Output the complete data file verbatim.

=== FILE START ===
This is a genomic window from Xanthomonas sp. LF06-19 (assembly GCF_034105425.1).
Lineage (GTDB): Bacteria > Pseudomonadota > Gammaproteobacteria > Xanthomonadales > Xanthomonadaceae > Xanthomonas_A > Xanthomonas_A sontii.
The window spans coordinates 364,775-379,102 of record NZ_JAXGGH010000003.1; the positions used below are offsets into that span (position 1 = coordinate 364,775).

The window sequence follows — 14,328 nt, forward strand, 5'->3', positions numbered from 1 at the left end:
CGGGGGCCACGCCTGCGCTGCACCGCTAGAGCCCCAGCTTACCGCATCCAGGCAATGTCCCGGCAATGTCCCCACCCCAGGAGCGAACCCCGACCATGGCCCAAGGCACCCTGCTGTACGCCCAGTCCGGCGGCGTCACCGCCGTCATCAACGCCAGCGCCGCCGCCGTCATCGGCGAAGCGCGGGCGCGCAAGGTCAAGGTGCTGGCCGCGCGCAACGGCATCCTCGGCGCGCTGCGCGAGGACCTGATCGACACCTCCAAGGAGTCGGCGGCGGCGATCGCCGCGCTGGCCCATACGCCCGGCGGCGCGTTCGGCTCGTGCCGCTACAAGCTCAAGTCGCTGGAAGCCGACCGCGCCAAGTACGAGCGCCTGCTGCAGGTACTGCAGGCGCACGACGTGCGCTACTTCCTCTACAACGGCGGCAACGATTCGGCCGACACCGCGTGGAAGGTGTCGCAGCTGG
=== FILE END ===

This is a genomic window from Xanthomonas sp. LF06-19 (assembly GCF_034105425.1).
Lineage (GTDB): Bacteria > Pseudomonadota > Gammaproteobacteria > Xanthomonadales > Xanthomonadaceae > Xanthomonas_A > Xanthomonas_A sontii.
The window spans coordinates 364,775-379,102 of record NZ_JAXGGH010000003.1; the positions used below are offsets into that span (position 1 = coordinate 364,775).

The window sequence follows — 14,328 nt, forward strand, 5'->3', positions numbered from 1 at the left end:
CGGGGGCCACGCCTGCGCTGCACCGCTAGAGCCCCAGCTTACCGCATCCAGGCAATGTCCCGGCAATGTCCCCACCCCAGGAGCGAACCCCGACCATGGCCCAAGGCACCCTGCTGTACGCCCAGTCCGGCGGCGTCACCGCCGTCATCAACGCCAGCGCCGCCGCCGTCATCGGCGAAGCGCGGGCGCGCAAGGTCAAGGTGCTGGCCGCGCGCAACGGCATCCTCGGCGCGCTGCGCGAGGACCTGATCGACACCTCCAAGGAGTCGGCGGCGGCGATCGCCGCGCTGGCCCATACGCCCGGCGGCGCGTTCGGCTCGTGCCGCTACAAGCTCAAGTCGCTGGAAGCCGACCGCGCCAAGTACGAGCGCCTGCTGCAGGTACTGCAGGCGCACGACGTGCGCTACTTCCTCTACAACGGCGGCAACGATTCGGCCGACACCGCGTGGAAGGTGTCGCAGCTGG